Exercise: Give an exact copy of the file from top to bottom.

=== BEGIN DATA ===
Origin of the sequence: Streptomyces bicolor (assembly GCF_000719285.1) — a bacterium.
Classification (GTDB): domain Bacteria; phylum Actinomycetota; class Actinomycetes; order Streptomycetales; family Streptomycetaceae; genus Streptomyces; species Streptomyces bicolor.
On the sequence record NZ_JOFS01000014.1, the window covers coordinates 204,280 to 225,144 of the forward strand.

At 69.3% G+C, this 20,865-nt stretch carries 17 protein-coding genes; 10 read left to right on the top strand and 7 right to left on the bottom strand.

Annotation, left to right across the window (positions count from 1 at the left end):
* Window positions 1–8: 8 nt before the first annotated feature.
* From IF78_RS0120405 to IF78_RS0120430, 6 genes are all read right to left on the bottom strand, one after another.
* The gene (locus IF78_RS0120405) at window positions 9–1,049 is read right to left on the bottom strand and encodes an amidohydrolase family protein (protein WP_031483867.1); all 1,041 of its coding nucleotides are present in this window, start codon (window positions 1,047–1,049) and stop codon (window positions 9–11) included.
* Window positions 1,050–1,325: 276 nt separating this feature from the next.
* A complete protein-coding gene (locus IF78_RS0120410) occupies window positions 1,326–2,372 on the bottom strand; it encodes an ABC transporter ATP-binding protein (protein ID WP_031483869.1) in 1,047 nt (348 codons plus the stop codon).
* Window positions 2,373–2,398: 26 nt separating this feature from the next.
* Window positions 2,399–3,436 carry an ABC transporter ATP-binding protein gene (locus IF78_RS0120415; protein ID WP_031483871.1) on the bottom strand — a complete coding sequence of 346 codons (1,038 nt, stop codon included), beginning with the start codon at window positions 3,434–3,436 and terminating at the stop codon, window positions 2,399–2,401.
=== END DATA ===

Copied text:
Origin of the sequence: Streptomyces bicolor (assembly GCF_000719285.1) — a bacterium.
Classification (GTDB): domain Bacteria; phylum Actinomycetota; class Actinomycetes; order Streptomycetales; family Streptomycetaceae; genus Streptomyces; species Streptomyces bicolor.
On the sequence record NZ_JOFS01000014.1, the window covers coordinates 204,280 to 225,144 of the forward strand.

At 69.3% G+C, this 20,865-nt stretch carries 17 protein-coding genes; 10 read left to right on the top strand and 7 right to left on the bottom strand.

Annotation, left to right across the window (positions count from 1 at the left end):
* Window positions 1–8: 8 nt before the first annotated feature.
* From IF78_RS0120405 to IF78_RS0120430, 6 genes are all read right to left on the bottom strand, one after another.
* The gene (locus IF78_RS0120405) at window positions 9–1,049 is read right to left on the bottom strand and encodes an amidohydrolase family protein (protein WP_031483867.1); all 1,041 of its coding nucleotides are present in this window, start codon (window positions 1,047–1,049) and stop codon (window positions 9–11) included.
* Window positions 1,050–1,325: 276 nt separating this feature from the next.
* A complete protein-coding gene (locus IF78_RS0120410) occupies window positions 1,326–2,372 on the bottom strand; it encodes an ABC transporter ATP-binding protein (protein ID WP_031483869.1) in 1,047 nt (348 codons plus the stop codon).
* Window positions 2,373–2,398: 26 nt separating this feature from the next.
* Window positions 2,399–3,436 carry an ABC transporter ATP-binding protein gene (locus IF78_RS0120415; protein ID WP_031483871.1) on the bottom strand — a complete coding sequence of 346 codons (1,038 nt, stop codon included), beginning with the start codon at window positions 3,434–3,436 and terminating at the stop codon, window positions 2,399–2,401.